Rutgers University sent a team of graduate students to Greece last summer to study the complex and troubled health systems of the country’s refugee camps.
But what they actually experienced turned out to be much more.
Jonas Attilus and Sofia Funes, graduate students from the Rutgers School of Public Health, saw an international humanitarian crisis firsthand.
Attilus said that he and his classmate felt “inspired” through their work.
“We knew we needed to better understand the health care system at these refugee camps,” Attilus said. “So we conducted a study to better gauge the resources.”
The student researchers presented their research in October at The Association of Medicine and Psychiatry’s (AMP) Annual Meeting in Atlanta, Georgia.
In their research, titled “The urgent need for integrated care in refugee camps in Greece,” the team found that there must be a more efficient use of funds provided by the EU, non-profits and the International Organization of Movement. This, they said, would create a way to fund integrated healthcare at the camps.
In 2015, the migrant crisis reached its peak in Greece with more than 860,000 migrants and asylum seekers arriving that year. Many of the refugees fled the Syrian Civil War and economic hardships in the Near East and Africa.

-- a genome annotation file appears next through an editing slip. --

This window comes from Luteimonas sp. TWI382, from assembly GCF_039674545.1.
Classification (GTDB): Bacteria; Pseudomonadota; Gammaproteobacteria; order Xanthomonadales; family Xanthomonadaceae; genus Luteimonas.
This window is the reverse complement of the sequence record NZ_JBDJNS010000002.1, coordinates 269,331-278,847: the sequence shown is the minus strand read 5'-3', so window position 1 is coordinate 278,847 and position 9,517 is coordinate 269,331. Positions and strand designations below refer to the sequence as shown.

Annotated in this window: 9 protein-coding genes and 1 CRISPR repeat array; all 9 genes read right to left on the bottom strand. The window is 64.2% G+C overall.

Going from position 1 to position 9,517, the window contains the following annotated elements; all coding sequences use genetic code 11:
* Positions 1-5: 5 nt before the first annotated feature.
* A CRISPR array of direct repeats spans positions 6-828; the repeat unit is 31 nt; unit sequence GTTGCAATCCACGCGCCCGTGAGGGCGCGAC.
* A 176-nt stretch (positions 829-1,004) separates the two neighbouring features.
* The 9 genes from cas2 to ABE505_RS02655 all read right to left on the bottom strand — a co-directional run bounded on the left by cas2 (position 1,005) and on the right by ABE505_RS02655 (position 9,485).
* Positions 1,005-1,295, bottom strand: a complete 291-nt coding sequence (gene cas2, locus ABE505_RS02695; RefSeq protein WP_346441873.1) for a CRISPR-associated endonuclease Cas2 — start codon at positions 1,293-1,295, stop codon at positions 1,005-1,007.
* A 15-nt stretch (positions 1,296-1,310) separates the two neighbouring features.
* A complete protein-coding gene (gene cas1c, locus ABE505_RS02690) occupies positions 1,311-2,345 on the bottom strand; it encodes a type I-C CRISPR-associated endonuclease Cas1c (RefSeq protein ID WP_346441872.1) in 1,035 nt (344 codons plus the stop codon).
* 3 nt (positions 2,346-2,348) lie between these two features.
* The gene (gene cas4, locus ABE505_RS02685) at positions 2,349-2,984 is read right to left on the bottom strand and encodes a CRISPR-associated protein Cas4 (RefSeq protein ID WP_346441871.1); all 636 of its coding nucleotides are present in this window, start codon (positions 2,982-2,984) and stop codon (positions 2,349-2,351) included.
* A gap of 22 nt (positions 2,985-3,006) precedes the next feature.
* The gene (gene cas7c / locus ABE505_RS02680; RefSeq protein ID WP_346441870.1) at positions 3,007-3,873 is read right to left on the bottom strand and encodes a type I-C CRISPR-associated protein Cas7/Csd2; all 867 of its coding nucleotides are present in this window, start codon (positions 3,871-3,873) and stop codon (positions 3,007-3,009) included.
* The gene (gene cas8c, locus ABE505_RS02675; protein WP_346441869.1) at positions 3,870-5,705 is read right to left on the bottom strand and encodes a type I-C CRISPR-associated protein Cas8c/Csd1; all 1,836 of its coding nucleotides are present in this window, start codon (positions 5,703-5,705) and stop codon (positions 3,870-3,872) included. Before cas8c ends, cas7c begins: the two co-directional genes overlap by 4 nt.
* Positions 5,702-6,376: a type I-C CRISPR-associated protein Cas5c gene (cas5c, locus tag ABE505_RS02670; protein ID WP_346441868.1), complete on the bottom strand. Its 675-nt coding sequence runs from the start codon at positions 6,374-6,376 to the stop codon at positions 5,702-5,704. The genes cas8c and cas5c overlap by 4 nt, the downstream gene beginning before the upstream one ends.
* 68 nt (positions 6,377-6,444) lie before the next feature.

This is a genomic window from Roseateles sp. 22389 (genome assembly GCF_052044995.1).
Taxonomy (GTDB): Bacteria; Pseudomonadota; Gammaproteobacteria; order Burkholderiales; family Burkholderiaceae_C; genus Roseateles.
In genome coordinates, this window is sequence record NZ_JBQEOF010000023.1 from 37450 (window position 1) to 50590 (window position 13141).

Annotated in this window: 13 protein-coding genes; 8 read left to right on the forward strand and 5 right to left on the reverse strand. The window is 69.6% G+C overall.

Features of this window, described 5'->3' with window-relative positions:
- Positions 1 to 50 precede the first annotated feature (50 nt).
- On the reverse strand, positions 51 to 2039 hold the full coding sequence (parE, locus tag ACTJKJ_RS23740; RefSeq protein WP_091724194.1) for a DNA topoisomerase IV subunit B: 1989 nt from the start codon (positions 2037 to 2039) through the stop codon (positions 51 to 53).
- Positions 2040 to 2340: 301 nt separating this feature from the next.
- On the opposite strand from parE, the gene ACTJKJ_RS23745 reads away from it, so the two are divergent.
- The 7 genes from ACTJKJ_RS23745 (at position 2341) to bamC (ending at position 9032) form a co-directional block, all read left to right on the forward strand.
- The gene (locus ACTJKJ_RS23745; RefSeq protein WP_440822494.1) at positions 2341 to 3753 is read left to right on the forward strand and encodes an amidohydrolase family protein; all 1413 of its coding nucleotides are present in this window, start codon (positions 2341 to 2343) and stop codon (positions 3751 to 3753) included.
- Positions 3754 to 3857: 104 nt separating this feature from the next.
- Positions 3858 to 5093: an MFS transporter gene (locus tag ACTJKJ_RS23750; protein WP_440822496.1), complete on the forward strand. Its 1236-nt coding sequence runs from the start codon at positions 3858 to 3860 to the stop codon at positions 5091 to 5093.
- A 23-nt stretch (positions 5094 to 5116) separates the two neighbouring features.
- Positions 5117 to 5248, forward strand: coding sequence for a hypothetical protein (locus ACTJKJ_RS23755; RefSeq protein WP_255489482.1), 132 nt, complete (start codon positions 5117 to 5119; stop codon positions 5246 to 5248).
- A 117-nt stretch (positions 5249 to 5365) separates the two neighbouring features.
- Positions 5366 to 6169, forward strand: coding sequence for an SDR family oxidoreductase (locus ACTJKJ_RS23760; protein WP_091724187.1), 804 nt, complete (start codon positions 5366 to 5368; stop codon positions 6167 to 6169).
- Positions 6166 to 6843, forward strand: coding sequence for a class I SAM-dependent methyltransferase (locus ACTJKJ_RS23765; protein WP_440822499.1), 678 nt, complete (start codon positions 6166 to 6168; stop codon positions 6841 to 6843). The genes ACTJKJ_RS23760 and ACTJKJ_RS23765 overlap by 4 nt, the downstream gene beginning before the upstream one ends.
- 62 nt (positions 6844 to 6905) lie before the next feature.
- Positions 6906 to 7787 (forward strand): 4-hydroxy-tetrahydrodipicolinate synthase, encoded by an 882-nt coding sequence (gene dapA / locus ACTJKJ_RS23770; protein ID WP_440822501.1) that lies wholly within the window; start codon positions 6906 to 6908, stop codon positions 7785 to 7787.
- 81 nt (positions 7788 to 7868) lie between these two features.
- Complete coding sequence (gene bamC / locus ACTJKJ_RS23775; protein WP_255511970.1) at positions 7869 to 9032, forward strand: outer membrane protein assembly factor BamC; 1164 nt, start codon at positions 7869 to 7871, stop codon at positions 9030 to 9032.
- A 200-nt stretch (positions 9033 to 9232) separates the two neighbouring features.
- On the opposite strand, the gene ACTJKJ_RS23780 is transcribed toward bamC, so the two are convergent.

Following the height of the refugee crisis, the EU established “hotspots” in Greece and Italy to facilitate the reception, identification and registration of refugees arriving by sea. But these “hotspots” have become overcrowded and many refugees spend more than a year in reception facilities awaiting asylum approval.
Overcrowding increases the risk of disease for residents in the camps, and conditions do not address the residents’ need for mental health care.
According to a Doctor’s Without Borders survey, 75 percent of the patients suffered from anxiety disorder between 2016 and 2017.
“Mental health is a human right,” Attilus said. “There is a pressing need for integrated health care in Greece that will provide more healthcare professionals; mental health programs that will raise awareness about mental health; teach coping mechanisms and that will train healthcare professionals in assessing people with mental health issues.”
Attlius and Funes found that numerous currently unused resources could satisfy the medical needs of migrants in Greece’s refugee camps. The Greek workforce can fulfill much of the need, but further assistance can be provided by the migrant population, which includes thousands of educated professionals such as doctors, lawyers and nurses.
Funes said that the Rutgers study abroad program proved to be eye-opening for her and her colleagues.
“The Rutgers School of Public Health’s study abroad program enabled us to enter the refugee camps and see how [migrants] are affected by their experiences and current living conditions,” Funes said. “As a clinician, I want to provide the best possible care. This program highlighted the health disparities that refugees face as they await asylum.”
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